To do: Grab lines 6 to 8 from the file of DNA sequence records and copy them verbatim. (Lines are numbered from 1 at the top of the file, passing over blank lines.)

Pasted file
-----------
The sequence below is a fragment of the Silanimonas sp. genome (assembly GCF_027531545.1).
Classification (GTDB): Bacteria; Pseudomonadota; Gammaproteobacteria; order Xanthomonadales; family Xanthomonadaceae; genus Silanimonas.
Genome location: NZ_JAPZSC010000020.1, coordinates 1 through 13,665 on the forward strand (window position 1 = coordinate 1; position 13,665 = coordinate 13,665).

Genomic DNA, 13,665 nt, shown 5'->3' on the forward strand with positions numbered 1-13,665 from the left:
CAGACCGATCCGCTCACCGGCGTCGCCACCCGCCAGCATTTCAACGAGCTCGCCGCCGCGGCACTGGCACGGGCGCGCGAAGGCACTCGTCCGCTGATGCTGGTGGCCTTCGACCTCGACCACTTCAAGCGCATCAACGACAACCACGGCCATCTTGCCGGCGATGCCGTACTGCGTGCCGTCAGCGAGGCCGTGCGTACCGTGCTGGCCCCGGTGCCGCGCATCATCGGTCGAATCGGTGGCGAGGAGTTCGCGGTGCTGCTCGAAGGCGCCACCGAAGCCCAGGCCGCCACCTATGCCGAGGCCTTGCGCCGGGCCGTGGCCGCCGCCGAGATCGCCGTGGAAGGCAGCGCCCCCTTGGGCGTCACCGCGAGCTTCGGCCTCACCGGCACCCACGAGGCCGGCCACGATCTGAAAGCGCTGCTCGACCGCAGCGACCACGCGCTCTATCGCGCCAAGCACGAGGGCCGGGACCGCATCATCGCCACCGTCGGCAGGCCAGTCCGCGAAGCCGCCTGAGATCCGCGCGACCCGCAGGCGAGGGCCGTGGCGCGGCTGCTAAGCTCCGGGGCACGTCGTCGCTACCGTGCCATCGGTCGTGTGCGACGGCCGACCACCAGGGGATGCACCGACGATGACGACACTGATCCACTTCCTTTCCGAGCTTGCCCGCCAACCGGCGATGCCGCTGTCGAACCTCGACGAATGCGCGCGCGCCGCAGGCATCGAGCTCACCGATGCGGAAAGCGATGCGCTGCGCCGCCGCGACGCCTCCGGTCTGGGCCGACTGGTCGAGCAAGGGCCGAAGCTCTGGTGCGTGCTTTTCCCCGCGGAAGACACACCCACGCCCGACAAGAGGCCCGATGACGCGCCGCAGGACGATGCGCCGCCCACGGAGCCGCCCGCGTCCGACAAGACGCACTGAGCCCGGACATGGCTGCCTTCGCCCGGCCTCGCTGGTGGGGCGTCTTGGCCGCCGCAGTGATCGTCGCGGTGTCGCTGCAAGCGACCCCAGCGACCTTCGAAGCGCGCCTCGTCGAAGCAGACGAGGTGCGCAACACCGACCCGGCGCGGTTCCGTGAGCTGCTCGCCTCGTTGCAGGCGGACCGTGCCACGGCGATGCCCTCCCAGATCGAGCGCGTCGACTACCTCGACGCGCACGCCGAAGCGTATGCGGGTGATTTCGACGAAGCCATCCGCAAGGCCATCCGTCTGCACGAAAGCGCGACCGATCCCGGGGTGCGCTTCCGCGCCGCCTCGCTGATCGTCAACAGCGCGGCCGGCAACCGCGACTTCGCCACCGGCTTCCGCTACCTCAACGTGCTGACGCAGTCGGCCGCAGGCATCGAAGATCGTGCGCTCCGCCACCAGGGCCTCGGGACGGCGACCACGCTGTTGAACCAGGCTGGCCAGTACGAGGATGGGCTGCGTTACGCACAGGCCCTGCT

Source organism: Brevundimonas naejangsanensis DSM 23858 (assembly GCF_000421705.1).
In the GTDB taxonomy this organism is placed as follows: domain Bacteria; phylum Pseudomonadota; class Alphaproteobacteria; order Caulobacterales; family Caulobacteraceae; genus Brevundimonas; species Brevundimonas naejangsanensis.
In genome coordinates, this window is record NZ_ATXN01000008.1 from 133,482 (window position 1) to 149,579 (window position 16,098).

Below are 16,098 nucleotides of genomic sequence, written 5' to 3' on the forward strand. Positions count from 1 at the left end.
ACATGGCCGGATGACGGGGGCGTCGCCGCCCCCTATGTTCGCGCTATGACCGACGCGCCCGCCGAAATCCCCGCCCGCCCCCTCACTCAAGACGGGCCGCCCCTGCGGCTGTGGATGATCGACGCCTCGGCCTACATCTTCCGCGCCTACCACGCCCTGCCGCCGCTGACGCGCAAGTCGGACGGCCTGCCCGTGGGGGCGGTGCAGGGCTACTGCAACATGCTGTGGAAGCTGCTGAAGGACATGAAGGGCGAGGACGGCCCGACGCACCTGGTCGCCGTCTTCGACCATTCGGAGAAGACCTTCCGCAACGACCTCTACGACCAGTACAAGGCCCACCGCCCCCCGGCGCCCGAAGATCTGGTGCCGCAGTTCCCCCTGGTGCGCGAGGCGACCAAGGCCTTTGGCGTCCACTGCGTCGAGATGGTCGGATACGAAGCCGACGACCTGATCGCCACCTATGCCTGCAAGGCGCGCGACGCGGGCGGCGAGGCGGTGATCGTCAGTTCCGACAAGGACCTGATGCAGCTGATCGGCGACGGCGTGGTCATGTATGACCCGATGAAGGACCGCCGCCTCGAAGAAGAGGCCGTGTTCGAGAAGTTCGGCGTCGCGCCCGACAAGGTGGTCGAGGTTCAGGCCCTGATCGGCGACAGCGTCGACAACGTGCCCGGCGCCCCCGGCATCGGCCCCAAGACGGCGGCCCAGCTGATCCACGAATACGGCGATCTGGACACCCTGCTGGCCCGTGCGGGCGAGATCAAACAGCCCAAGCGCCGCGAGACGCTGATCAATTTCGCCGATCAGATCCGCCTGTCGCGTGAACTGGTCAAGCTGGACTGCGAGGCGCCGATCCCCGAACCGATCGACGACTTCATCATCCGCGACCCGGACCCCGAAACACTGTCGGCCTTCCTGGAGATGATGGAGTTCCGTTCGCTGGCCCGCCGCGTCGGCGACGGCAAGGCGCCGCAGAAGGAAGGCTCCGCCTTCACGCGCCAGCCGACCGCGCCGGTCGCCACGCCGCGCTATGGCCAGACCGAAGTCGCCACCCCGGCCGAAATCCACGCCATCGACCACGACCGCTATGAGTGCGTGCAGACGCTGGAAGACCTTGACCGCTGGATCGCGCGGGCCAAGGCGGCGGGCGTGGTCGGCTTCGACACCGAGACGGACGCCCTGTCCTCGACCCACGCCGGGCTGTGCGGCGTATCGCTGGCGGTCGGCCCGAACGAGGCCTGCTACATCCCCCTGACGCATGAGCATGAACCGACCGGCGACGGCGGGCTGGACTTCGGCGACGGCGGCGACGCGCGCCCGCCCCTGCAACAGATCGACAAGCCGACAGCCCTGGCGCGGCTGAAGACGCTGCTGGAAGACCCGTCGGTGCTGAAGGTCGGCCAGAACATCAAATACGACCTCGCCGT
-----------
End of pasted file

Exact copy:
Source organism: Brevundimonas naejangsanensis DSM 23858 (assembly GCF_000421705.1).
In the GTDB taxonomy this organism is placed as follows: domain Bacteria; phylum Pseudomonadota; class Alphaproteobacteria; order Caulobacterales; family Caulobacteraceae; genus Brevundimonas; species Brevundimonas naejangsanensis.
In genome coordinates, this window is record NZ_ATXN01000008.1 from 133,482 (window position 1) to 149,579 (window position 16,098).